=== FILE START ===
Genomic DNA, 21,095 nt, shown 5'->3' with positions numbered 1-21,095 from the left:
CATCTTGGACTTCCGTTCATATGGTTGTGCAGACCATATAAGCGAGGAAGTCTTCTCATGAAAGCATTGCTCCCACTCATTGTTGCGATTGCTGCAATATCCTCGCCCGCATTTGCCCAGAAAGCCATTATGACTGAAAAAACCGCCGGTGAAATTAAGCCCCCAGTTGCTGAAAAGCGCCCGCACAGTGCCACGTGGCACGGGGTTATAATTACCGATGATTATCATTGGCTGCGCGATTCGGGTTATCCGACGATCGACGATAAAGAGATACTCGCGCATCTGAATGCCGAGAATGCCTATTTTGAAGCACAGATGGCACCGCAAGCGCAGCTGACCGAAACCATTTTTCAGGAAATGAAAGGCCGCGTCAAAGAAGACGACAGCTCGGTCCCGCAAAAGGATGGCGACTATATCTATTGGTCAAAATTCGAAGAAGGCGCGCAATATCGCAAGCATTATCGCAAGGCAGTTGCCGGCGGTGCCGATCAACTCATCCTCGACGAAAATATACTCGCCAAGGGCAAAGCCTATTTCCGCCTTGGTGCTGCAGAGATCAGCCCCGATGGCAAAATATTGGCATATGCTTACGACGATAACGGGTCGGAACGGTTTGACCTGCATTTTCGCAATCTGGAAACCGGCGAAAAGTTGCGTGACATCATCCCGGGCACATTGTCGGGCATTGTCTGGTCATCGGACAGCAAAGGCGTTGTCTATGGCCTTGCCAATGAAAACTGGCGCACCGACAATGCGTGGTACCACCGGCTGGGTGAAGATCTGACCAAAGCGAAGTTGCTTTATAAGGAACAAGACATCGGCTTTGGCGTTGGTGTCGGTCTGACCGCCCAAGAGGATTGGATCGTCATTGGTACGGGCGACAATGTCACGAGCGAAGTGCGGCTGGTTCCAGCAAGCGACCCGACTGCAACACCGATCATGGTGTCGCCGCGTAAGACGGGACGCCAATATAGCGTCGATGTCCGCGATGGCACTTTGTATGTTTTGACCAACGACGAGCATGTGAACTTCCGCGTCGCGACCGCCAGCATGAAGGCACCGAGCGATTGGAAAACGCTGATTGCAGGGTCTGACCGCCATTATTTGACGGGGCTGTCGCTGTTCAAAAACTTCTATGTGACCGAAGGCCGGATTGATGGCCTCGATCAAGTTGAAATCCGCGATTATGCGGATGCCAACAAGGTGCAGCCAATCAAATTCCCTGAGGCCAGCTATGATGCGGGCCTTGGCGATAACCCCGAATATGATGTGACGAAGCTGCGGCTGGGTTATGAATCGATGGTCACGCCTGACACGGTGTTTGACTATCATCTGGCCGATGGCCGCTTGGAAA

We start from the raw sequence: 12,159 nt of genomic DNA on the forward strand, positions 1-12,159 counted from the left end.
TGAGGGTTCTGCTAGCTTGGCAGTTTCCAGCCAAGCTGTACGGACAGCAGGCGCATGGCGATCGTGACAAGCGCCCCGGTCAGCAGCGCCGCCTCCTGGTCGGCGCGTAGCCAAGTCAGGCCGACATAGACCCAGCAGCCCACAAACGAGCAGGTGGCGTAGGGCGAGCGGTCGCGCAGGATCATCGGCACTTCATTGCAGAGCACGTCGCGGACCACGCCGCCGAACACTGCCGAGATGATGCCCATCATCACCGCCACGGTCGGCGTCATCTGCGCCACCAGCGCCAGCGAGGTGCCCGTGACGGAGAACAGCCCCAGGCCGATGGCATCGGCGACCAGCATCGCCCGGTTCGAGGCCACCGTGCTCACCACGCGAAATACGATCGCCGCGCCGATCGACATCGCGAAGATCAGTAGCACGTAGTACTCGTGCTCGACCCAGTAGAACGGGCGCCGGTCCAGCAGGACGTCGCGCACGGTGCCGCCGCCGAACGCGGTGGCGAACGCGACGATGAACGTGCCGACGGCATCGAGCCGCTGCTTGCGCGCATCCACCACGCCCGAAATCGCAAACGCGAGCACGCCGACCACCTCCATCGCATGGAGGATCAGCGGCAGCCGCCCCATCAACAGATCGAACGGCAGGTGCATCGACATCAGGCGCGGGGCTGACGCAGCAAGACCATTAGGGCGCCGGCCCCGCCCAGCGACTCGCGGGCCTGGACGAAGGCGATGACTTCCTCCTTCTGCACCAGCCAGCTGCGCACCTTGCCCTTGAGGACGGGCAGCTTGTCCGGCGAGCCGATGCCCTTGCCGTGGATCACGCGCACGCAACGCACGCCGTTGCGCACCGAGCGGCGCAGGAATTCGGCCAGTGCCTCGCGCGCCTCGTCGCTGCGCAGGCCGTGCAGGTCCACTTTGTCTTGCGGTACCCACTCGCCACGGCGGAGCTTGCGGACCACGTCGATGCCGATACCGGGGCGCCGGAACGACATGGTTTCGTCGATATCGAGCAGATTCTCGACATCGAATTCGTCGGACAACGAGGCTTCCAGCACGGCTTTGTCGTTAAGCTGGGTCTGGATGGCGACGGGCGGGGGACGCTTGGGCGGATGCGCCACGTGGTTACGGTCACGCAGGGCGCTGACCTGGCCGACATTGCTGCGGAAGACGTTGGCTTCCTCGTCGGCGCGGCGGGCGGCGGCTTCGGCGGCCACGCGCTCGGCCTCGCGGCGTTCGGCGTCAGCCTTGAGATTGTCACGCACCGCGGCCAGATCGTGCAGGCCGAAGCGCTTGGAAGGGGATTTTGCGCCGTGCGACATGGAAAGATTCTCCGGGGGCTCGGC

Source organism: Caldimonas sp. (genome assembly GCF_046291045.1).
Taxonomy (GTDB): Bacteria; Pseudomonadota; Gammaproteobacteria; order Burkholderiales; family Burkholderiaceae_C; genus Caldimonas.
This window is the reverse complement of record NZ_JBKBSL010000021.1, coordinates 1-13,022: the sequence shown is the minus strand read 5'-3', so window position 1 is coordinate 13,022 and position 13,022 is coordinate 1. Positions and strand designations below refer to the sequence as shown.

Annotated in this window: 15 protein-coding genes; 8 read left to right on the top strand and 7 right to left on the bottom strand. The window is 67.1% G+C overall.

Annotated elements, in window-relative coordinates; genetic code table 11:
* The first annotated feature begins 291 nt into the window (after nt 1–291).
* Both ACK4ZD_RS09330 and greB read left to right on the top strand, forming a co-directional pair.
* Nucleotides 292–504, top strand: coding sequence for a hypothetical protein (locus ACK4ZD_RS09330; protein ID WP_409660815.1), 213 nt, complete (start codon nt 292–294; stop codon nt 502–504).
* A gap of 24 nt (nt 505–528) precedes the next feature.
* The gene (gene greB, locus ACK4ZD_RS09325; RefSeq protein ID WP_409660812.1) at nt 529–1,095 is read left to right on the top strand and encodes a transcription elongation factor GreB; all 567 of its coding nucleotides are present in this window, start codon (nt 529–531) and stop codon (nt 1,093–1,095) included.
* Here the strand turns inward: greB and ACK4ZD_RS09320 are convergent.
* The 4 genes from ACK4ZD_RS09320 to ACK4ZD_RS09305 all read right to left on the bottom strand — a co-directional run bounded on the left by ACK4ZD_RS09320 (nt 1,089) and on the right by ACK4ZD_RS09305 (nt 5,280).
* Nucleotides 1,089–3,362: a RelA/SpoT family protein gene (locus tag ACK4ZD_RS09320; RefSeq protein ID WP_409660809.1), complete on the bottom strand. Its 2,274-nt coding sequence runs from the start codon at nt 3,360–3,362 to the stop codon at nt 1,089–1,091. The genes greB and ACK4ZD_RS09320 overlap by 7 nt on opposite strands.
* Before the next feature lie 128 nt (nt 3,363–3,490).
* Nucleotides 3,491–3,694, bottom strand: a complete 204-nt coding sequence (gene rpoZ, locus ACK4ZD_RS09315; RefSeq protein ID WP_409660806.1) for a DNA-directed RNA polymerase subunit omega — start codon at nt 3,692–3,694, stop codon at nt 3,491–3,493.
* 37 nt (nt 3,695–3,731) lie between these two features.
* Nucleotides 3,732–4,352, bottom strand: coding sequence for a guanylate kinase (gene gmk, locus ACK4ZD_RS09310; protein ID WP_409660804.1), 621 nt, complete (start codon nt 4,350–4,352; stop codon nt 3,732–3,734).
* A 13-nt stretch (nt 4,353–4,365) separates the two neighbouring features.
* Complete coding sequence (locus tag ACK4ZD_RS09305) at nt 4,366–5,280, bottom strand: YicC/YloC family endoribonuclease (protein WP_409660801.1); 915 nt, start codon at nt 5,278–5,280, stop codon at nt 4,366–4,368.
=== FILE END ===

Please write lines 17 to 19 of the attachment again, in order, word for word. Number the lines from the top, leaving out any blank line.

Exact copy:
* Nucleotides 1,089–3,362: a RelA/SpoT family protein gene (locus tag ACK4ZD_RS09320; RefSeq protein ID WP_409660809.1), complete on the bottom strand. Its 2,274-nt coding sequence runs from the start codon at nt 3,360–3,362 to the stop codon at nt 1,089–1,091. The genes greB and ACK4ZD_RS09320 overlap by 7 nt on opposite strands.
* Before the next feature lie 128 nt (nt 3,363–3,490).
* Nucleotides 3,491–3,694, bottom strand: a complete 204-nt coding sequence (gene rpoZ, locus ACK4ZD_RS09315; RefSeq protein ID WP_409660806.1) for a DNA-directed RNA polymerase subunit omega — start codon at nt 3,692–3,694, stop codon at nt 3,491–3,493.